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CSR: Ethical Dilemma of Pharma Companies

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In today’s world, where CSR and corporate ethics is gaining a lot of importance, a company is expected to follow certain ethical standards in order to sustain. The marketers insist on placing the benefit to the consumers first to ensure maximum satisfaction and hence, retain the customers. However, despite the people seeking ethically responsible businesses, there is one consumer industry which is failing heavily to maintain that – the Pharmaceutical Industry.

The main job of a pharma company is to supply drugs to the market which are safe to consume and would provide relief against various ailments and conditions. However, these private companies who are profit-minded, lose customers if they manage to deliver such safe medicine which cures a person completely of their disease. As a result, the pharma companies lose sight of the purpose of its existence, disregard human safety in return for profit.

In 2010, the drug manufacturing company Boehringer Ingelheim released its FDA-approved blood thinner Pradaxa to market. The drug was advertised as a better alternative to other blood thinners, which did not require any dietary restrictions. This was a big selling point for the drug, but it was also a major safety hazard for patients. For example, in the case of Pradaxa’s competitor, Coumadin (warfarin), patients had to restrict the amount of vitamin K in their diet as it is a natural antidote to the effects of the blood thinner. However, if a patient gets injured and needs an antidote to clot their wound, ingesting vitamin K would do the trick. Pradaxa, however, was prescribed and given to patients without a natural or synthetic antidote available. This lack of concern for patient safety led to over a thousand cases of serious bleeding, other adverse side effects and numerous fatalities.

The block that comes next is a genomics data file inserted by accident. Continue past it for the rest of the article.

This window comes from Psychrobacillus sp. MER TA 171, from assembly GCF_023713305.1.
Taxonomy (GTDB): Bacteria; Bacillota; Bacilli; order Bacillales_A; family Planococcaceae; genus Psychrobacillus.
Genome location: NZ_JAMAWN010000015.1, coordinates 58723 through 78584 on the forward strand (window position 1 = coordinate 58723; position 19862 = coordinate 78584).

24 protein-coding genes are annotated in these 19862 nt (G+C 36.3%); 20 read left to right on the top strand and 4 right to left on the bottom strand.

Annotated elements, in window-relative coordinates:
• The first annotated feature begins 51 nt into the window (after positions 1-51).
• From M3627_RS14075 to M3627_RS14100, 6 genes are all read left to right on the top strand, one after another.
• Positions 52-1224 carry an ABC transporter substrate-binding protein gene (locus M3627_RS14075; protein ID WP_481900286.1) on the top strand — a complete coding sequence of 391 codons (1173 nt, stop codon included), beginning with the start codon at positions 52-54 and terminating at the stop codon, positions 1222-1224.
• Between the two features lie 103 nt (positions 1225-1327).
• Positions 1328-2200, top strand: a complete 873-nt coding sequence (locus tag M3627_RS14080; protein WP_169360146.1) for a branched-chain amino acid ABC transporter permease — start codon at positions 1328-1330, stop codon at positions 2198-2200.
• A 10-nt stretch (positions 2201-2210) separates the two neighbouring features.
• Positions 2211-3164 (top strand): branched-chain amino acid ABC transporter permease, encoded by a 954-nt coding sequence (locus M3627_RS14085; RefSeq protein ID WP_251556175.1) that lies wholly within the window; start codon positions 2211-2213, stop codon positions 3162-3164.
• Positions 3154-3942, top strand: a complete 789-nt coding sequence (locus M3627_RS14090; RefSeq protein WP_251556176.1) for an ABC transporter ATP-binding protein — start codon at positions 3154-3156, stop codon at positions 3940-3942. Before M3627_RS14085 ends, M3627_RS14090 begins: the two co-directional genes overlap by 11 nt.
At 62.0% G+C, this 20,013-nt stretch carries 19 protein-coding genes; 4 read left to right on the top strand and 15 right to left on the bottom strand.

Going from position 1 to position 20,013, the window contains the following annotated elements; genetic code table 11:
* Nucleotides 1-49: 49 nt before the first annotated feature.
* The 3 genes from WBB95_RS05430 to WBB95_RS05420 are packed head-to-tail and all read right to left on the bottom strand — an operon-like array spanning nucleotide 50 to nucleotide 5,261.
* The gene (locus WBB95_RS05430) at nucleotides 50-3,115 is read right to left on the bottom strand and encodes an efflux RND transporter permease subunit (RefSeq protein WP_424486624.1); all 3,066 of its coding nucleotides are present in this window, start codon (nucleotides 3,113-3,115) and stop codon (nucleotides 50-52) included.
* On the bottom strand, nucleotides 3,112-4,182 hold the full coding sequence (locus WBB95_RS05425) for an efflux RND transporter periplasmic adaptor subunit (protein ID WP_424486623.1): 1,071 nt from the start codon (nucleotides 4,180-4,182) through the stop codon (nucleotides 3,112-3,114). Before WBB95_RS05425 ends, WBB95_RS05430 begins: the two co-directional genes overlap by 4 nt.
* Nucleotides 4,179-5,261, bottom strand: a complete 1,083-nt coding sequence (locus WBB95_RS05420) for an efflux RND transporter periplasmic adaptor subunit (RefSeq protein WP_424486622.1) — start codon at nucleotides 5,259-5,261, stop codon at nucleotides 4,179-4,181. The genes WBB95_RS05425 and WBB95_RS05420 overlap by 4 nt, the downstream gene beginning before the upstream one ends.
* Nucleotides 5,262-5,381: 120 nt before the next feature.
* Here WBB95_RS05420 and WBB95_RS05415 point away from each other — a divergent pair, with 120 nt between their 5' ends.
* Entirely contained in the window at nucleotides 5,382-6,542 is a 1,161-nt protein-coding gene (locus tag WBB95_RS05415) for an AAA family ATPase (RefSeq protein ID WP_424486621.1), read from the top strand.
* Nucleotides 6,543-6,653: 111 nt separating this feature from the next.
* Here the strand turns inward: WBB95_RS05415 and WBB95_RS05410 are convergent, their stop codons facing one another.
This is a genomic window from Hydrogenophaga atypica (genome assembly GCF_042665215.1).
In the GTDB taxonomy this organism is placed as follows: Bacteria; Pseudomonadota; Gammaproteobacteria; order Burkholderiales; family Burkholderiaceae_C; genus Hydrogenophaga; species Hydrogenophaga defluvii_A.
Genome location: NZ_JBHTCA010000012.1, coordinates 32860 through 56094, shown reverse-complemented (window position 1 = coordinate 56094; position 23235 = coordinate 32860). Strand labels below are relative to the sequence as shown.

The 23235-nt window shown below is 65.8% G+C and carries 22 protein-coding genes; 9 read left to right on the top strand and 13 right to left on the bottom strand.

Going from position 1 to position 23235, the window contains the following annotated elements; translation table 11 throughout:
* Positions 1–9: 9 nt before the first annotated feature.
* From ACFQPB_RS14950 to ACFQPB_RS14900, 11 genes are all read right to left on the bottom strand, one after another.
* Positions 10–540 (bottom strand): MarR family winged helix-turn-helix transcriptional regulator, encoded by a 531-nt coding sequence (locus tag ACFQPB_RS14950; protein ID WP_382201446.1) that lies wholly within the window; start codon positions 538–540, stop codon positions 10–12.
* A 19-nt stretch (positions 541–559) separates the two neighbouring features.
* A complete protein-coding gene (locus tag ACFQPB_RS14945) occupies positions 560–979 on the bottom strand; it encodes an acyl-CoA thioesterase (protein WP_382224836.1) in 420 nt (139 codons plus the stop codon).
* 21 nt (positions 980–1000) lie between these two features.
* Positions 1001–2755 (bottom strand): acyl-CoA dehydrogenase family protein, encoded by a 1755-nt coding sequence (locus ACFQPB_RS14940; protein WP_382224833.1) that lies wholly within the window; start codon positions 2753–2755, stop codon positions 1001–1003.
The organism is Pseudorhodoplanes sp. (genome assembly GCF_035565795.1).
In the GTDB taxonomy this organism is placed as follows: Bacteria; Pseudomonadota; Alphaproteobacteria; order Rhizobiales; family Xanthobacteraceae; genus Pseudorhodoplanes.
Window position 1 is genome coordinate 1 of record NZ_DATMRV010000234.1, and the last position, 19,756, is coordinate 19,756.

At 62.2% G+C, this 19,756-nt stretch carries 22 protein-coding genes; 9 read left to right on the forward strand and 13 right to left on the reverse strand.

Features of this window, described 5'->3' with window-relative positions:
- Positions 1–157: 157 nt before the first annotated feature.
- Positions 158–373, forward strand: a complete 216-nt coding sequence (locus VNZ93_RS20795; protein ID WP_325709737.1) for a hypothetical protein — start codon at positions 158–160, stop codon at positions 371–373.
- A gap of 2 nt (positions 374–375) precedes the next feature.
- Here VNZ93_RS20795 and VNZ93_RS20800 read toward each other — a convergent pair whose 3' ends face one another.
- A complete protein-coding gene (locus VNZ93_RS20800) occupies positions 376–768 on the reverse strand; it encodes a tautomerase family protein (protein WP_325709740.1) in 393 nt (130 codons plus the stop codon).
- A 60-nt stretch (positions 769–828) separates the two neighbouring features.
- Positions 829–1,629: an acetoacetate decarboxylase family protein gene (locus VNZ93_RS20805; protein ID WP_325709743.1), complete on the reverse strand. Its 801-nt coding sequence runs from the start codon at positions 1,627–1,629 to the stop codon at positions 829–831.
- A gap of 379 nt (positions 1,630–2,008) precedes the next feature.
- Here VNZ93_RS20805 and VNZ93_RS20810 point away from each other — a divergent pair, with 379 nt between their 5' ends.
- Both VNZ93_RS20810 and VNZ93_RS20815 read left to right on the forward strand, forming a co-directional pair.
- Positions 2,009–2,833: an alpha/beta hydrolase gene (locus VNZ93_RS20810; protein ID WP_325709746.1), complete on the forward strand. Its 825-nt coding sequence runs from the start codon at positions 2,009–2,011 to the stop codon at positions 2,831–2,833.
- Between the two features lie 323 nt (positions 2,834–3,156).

In 2016, another pharma company called Mylan Laboratories raised the price of their EpiPens by nearly 600% in less than a decade. The company’s CEO justified the rise by claiming that the profit made goes right back into research and development along with product marketing. The problem is, the drug has been used to treat allergic reactions for decades. This caused a life-saving drug to be unaffordable for many patients.

Putting corporate self-interests ahead of consumer interests is not new for business. However, this means, we are in an era that human species are enemy to themselves along with nature and the environment. There is no justification for this deviousness. Ethical practice is not a good deed; it is a responsibility that every company needs to follow.

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Regards,
The CSR Journal Team

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